M – Meteor – The Barringer Meteorite Crater (also known as "Meteor Crater") in Northern Arizona near Winslow is the best-preserved meteorite impact site on Earth. The crater is a gigantic hole nearly one mile wide and 570 feet deep, with a rim that rises 150 feet above the level of the surrounding desert plain. It was created by a huge meteorite that crashed and exploded on impact, leaving fragments meteoritic iron - over 30 tons of it -scattered over an area 8 to 10 miles in diameter. Arizona's Meteor Crater so closely resembles craters on the moon that NASA used it as one of the official training sites for the Apollo astronauts. The new space museum with its educational exhibits, Astronaut Hall of Fame, Apollo space capsule, touchable 1,406-pound meteorite, and awe-inspiring view of the crater is a memorable experience for all ages. Learn more about it, take a virtual rim tour, and order items from their virtual store at See also, a highly informative site with historical and scientific info, an impact model, online meteorite game, interactive quiz, and links.

N – National Parks – From the Coronado National Memorial and Grand Canyon National Park to Saguaro National Park and Wupatki National Monument... Arizona’s great chasms, ancient volcanos, and desert ecosystems inspire the visitor at every turn. Native cultures and historic events are kept alive through sites dedicated to preserving their heritage. Arizona’s National Parks attract visitors from every corner of the U.S. and from other countries around the world. You could easily spend a lifetime exploring Arizona’s national parks, monuments and memorials.

O – Old Route 66 - The longest remaining continuous segment of Old Route 66 is located in Arizona, stretching approximately 150 miles from Ash Fork to Topock. Travelers can retrace the famous route through the towns of Seligman, Peach Springs, and Hackberry, then climb over the mountains and down into Oatman, before crossing the state line into California just like thousands of travelers did from the 1930’s-1950’s.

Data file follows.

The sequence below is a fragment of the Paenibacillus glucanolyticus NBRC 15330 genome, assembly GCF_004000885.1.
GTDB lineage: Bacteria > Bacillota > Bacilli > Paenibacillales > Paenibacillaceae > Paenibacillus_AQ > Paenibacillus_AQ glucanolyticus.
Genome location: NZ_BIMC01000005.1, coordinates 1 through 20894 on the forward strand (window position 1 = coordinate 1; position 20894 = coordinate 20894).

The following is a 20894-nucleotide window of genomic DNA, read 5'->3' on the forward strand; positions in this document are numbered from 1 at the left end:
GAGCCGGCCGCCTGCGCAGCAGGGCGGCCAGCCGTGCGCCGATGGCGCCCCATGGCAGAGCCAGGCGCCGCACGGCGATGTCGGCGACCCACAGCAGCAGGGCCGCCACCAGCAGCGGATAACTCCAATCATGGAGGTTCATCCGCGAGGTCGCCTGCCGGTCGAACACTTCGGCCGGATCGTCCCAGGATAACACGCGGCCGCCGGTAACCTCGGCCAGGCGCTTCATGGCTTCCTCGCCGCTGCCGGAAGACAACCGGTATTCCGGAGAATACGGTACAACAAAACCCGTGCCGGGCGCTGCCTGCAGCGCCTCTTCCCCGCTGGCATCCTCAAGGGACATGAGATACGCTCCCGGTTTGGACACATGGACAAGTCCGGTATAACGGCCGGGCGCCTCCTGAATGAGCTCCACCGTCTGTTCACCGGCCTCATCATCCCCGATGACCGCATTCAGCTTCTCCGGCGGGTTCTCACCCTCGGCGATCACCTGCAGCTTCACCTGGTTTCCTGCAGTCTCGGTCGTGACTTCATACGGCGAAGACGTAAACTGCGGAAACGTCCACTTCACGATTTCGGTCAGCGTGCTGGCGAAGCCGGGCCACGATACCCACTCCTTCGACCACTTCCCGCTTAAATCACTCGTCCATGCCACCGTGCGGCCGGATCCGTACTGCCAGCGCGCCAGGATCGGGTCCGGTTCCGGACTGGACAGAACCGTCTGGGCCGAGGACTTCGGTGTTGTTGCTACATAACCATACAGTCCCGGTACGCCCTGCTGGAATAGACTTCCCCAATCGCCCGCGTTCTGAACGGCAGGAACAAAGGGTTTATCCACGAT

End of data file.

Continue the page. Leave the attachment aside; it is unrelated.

P – Petrified Wood – Arizona has the largest concentration of petrified wood in the world. Most of it lies between I-40 and US 260, about twenty miles east of Holbrook. This is where the Petrified Forest National Park is located. A 28-mile drive through the park provides access to scenic overlooks and hiking trails where you can see the fossilized logs. The prehistoric trees were knocked down by a flood and buried in sediments, where they were filled with minerals which turned them into solid stone. The Long Logs area contains the most colorful specimens.

Q – Quartzite – Rocks and minerals have always played an important role in the settlement and development of Arizona. Today, the winter population of Quartzite swells to one million during January-February, mainly because of the annual gem and mineral shows that attract rock enthusiasts from around the world.

R – Rough Riders – In 1898, during the Spanish-American War, 200 men from Arizona joined Theodore Roosevelt’s First U.S. Volunteer Cavalry from the West, nicknamed “the Rough Riders.” These soldiers included cowboys, miners, farmers, ranchers, accountants, stenographers, electricians, and others. Arizona gained a new image as “The Rough Rider State.”